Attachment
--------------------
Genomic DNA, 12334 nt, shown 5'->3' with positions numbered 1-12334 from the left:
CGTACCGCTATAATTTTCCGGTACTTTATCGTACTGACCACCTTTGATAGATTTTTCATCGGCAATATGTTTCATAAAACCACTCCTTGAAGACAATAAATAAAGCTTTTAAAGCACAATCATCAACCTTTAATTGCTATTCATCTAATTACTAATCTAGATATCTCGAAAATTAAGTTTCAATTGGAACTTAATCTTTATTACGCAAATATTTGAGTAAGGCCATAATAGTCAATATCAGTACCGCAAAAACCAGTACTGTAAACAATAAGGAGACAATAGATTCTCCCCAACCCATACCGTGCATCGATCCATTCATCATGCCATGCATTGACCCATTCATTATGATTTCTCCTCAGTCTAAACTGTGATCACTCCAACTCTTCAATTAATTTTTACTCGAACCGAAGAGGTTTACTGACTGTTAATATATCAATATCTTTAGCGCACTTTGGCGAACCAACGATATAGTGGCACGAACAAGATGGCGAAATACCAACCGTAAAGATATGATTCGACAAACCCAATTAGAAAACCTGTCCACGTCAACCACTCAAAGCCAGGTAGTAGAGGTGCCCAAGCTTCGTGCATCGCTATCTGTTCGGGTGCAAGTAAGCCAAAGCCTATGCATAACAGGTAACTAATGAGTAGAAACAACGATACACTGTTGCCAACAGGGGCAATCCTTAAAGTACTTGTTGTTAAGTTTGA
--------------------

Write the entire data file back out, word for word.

Genomic DNA, 12334 nt, shown 5'->3' with positions numbered 1-12334 from the left:
CGTACCGCTATAATTTTCCGGTACTTTATCGTACTGACCACCTTTGATAGATTTTTCATCGGCAATATGTTTCATAAAACCACTCCTTGAAGACAATAAATAAAGCTTTTAAAGCACAATCATCAACCTTTAATTGCTATTCATCTAATTACTAATCTAGATATCTCGAAAATTAAGTTTCAATTGGAACTTAATCTTTATTACGCAAATATTTGAGTAAGGCCATAATAGTCAATATCAGTACCGCAAAAACCAGTACTGTAAACAATAAGGAGACAATAGATTCTCCCCAACCCATACCGTGCATCGATCCATTCATCATGCCATGCATTGACCCATTCATTATGATTTCTCCTCAGTCTAAACTGTGATCACTCCAACTCTTCAATTAATTTTTACTCGAACCGAAGAGGTTTACTGACTGTTAATATATCAATATCTTTAGCGCACTTTGGCGAACCAACGATATAGTGGCACGAACAAGATGGCGAAATACCAACCGTAAAGATATGATTCGACAAACCCAATTAGAAAACCTGTCCACGTCAACCACTCAAAGCCAGGTAGTAGAGGTGCCCAAGCTTCGTGCATCGCTATCTGTTCGGGTGCAAGTAAGCCAAAGCCTATGCATAACAGGTAACTAATGAGTAGAAACAACGATACACTGTTGCCAACAGGGGCAATCCTTAAAGTACTTGTTGTTAAGTTTGA